In the job posting, I noted with specific interest that you seek a leader who has great experience leading an organization through periods of rapid growth and scaling up. I have led two such companies through times of rapid growth. In the first, XYZ Inc., we successfully increased revenues by 145% in less than three years and grew our workforce by 80%. With the second company, ABC International, we successfully expanded into 14 new countries over a two-year period. Additionally, I bring great experience in the fields of supply chain management, M&A and Lean Six Sigma processes which you mentioned were similarly important.

The third paragraph should direct them to your resume, or your LinkedIn profile, to learn more. It should also include a call to action to prompt them to take the step you want. Ideally, you want them to schedule an interview with you so you can go into even greater detail of why they cannot live without you. The call to action should be confident and a little assumptive that they would want to take this step. It should not be a pleading or begging kind of statement. Confidence sells. Begging is a turn off.

For example:

Enclosed, please find a copy of my resume, which also shows a link to my LinkedIn profile. I appreciate your consideration and look forward to the opportunity of visiting to make arrangements.

Closing The cover letter

Recent research published in an article in Fast Company, showed the very best way to close a letter or email was with a statement of gratitude. The researchers analyzed more than 350,000 emails to see which ones generated the highest response rates. The closing that scored the best was, “Thank you in advance.” It is hard to argue with such strong data. If you want to increase your chances of getting a good response, close your letter with the one that scored the best, “Thank you in advance.”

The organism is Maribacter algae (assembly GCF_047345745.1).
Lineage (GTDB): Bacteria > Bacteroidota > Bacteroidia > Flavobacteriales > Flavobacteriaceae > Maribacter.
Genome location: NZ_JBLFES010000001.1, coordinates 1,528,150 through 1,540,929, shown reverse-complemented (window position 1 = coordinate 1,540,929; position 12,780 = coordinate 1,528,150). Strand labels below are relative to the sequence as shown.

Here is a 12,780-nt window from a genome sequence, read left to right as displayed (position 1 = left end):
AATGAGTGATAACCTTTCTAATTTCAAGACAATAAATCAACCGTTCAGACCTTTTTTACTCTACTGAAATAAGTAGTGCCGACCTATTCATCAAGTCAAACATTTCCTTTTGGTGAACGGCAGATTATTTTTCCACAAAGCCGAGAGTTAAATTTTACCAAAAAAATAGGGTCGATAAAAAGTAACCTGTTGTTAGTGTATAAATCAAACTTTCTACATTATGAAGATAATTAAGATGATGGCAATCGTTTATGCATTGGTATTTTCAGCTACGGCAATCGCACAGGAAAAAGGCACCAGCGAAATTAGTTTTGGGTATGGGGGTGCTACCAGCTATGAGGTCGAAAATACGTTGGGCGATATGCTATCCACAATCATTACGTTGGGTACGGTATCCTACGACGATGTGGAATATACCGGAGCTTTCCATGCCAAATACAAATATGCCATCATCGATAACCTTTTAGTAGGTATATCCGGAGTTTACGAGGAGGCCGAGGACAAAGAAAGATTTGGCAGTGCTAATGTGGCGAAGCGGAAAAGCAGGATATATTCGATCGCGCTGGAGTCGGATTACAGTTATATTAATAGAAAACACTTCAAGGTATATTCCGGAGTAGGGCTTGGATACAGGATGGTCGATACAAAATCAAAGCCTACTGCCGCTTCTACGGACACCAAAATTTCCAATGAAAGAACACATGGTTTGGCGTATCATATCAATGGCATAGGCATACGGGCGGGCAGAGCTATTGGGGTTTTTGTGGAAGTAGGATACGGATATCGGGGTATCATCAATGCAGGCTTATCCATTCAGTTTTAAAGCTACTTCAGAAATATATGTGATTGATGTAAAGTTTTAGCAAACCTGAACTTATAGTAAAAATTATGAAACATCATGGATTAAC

Customize the Cover Letter not the Resume

Many job seekers want to customize their resume for every application they send. Usually this is because they read an article written by someone who owns a resume-writing service that this is the secret to securing an interview. While there might be a few minor bonus points one might pick up from customizing the resume, the downsides far outweigh the benefits. The time you would need to invest in customizing your resume for each application is enormous. The opportunity to introduce typos and formatting errors that go undetected are also not worth the risk. Then, good luck keeping track of which company has which version of your resume when you are called for an interview.

Instead, use the cover letter as your tool to specifically address what is important to that employer. Carefully read the job description to pick out the items that are important to the employer and play to your strengths. Highlight those key things in the second paragraph of the targeted cover letter you send. Be sure to carefully review your cover letter, especially if you are using one you have already written to another employer as your starting point. If you fail to change the specific details in the cover letter so that the recipient can tell you were reusing one from a previous application, it can doom your chances. Slow down and read it carefully. Then, save the file with a file name that identifies the employer you are targeting. Don’t forget to change the file name when you make a new cover letter.

Summary on Writing an Effective cover letter

Cover letters still play an important role in the application process. Keep it concise. Highlight your value that specifically addresses what the employer needs. Close by calling them to action to secure the interview. Once you write the first one using this framework, the next ones become much easier. While cover letters still require some time to write, the bonus points you receive in writing a good one can be the difference maker.

Thank you in advance for reading this article.